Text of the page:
Real Time Cosmology with Extragalactic Proper Motions: The Secular Aberration Drift and Evolution of Large-Scale Structure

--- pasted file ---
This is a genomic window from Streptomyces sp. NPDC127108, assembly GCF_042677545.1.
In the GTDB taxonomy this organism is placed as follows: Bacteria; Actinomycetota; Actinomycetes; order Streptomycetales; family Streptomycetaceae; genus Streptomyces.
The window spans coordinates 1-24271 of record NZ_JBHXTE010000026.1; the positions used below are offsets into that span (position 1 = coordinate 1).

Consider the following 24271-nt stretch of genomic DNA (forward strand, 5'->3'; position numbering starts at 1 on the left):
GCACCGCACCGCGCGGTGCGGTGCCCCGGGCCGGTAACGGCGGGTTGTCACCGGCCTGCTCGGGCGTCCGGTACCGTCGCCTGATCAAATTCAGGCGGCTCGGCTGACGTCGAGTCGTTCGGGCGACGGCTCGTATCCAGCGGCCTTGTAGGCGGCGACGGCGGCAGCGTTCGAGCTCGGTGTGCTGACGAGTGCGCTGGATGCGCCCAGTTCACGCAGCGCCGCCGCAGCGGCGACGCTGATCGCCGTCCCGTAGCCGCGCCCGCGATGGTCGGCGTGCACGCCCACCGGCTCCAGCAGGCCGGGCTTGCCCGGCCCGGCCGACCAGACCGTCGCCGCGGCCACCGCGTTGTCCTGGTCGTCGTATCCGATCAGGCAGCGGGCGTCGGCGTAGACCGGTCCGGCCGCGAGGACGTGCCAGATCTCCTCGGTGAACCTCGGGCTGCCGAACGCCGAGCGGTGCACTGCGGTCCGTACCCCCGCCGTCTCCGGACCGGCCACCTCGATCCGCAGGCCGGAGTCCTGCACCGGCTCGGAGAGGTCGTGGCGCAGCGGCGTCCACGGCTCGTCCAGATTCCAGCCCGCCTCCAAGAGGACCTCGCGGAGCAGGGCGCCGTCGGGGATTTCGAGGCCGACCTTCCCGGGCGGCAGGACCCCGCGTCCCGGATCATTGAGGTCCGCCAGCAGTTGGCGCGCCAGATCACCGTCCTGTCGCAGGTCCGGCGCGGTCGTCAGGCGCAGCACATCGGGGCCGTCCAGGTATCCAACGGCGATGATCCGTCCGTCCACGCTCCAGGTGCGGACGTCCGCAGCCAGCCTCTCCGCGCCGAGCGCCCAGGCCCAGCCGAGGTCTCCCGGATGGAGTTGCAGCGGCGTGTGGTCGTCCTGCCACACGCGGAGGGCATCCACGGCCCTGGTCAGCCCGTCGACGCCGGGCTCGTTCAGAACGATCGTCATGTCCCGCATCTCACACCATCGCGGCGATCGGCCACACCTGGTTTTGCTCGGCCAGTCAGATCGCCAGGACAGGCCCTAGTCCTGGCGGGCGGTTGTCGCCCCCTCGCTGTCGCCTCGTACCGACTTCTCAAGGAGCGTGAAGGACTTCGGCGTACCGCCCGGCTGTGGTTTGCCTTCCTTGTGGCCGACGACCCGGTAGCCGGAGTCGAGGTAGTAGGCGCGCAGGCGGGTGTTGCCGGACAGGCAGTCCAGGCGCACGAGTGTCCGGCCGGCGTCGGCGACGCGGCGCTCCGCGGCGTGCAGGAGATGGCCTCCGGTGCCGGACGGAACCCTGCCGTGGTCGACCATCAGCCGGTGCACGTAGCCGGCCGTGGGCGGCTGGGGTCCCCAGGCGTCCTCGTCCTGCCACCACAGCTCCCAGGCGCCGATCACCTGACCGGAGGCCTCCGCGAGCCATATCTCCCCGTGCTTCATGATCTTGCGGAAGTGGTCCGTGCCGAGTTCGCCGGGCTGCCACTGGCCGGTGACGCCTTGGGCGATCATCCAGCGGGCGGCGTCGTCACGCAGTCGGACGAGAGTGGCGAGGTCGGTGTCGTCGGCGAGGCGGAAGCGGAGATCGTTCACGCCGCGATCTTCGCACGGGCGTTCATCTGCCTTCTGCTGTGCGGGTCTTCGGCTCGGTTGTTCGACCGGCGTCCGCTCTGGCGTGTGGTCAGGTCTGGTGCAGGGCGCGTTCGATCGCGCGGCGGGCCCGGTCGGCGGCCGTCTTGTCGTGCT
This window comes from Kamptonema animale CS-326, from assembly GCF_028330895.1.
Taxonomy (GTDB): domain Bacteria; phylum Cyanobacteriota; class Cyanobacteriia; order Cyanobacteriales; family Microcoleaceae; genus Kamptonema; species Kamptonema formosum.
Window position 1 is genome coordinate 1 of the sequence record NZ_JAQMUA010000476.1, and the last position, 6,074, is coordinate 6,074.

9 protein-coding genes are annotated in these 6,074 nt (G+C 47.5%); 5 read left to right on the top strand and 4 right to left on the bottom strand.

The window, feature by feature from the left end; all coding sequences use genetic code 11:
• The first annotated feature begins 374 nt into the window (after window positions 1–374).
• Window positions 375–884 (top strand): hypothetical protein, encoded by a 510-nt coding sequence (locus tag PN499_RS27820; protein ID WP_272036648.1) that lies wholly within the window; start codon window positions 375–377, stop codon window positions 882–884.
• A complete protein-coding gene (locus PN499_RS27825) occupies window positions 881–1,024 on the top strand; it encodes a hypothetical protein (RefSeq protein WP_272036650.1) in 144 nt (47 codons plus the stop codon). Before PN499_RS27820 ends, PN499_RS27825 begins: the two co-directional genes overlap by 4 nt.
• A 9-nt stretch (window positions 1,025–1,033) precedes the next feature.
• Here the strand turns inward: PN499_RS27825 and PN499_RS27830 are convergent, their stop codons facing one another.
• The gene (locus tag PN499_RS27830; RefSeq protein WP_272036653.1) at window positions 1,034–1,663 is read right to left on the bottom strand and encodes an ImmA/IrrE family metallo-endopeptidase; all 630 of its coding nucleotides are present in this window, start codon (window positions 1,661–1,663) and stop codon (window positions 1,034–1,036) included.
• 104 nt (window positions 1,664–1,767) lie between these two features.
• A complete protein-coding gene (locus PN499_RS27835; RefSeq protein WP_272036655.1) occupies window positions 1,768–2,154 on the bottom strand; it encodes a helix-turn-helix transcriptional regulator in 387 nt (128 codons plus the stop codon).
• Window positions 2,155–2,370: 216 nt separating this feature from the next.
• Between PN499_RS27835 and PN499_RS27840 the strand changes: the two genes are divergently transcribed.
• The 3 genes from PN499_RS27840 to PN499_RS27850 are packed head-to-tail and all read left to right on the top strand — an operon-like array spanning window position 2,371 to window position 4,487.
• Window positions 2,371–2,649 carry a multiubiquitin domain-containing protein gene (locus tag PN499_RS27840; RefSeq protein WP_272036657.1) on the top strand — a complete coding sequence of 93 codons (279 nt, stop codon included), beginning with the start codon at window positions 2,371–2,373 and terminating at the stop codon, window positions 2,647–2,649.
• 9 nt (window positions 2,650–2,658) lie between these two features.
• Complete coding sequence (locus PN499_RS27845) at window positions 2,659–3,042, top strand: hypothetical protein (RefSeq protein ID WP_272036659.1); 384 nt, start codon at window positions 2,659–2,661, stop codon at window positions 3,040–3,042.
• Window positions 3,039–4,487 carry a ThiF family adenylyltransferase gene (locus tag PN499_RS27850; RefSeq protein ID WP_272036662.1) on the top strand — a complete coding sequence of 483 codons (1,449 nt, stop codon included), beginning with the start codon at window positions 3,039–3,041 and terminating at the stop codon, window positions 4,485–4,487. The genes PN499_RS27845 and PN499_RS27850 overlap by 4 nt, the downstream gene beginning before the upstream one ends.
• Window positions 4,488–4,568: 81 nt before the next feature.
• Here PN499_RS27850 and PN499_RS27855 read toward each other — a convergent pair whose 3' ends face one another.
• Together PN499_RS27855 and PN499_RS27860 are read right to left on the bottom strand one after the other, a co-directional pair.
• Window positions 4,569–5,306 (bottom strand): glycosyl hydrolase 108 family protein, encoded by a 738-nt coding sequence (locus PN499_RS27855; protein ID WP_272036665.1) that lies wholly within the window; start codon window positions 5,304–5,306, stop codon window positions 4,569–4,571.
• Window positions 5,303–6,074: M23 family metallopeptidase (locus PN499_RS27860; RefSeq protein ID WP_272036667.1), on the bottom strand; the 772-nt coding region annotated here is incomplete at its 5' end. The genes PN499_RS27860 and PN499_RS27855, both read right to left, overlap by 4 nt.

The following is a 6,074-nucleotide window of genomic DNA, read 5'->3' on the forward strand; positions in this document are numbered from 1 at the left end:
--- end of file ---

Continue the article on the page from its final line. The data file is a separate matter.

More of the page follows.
We present the VLBA Extragalactic Proper Motion Catalog, a catalog of extragalactic proper motions created using archival VLBI data and our own VLBA astrometry. The catalog contains 713 proper motions, with average uncertainties of ∼24 microas/yr, including 40 new or improved proper motion measurements using relative astrometry with the VLBA. We detect the secular aberration drift - the apparent motion of extragalactic objects caused by the Solar System's acceleration around the Galactic Center - at 6.3 sigma significance with an amplitude of 1.69 +/- 0.27 microas/yr and an apex consistent with the Galactic Center (275.2 + 10.0 deg, -29.4 + 8.8 deg). Our dipole model detects the aberration drift at a higher significance than some previous studies (e.g., Titov & Lambert 2013), but at a lower amplitude than expected or previously measured. We then use the correlated relative proper motions of extragalactic objects to place upper limits on the average velocity of galaxies caused by the mass distribution of large-scale structure (e.g., Quercellini et al 2009, Darling 2013}). Pairs of small-separation objects that are in gravitationally interacting structures, such as virialized clusters, will show a net decrease in angular separation (> - 15 microas/ye) as they move toward each other, while pairs of large-separation objects that are gravitationally non-interacting and move with the Hubble expansion will show no net change in angular separation. With our catalog, we place a 3 sigma limit on the average rate of convergence of large-scale structure of > -17.4 microas/yr for extragalactic objects within 100 comoving Mpc of each other. We also confirm that large-separation objects (> 800 comoving Mpc) move with the Hubble flow to within ∼ 2.3 microas/yr. Finally, we predict that Gaia end-of-mission proper motions will be able to detect the mass distribution of large-scale structure on length scales 9.8 sigma. This future detection will allow a test of the shape of the theoretical mass power spectrum without a reliance on precise distance measurements.
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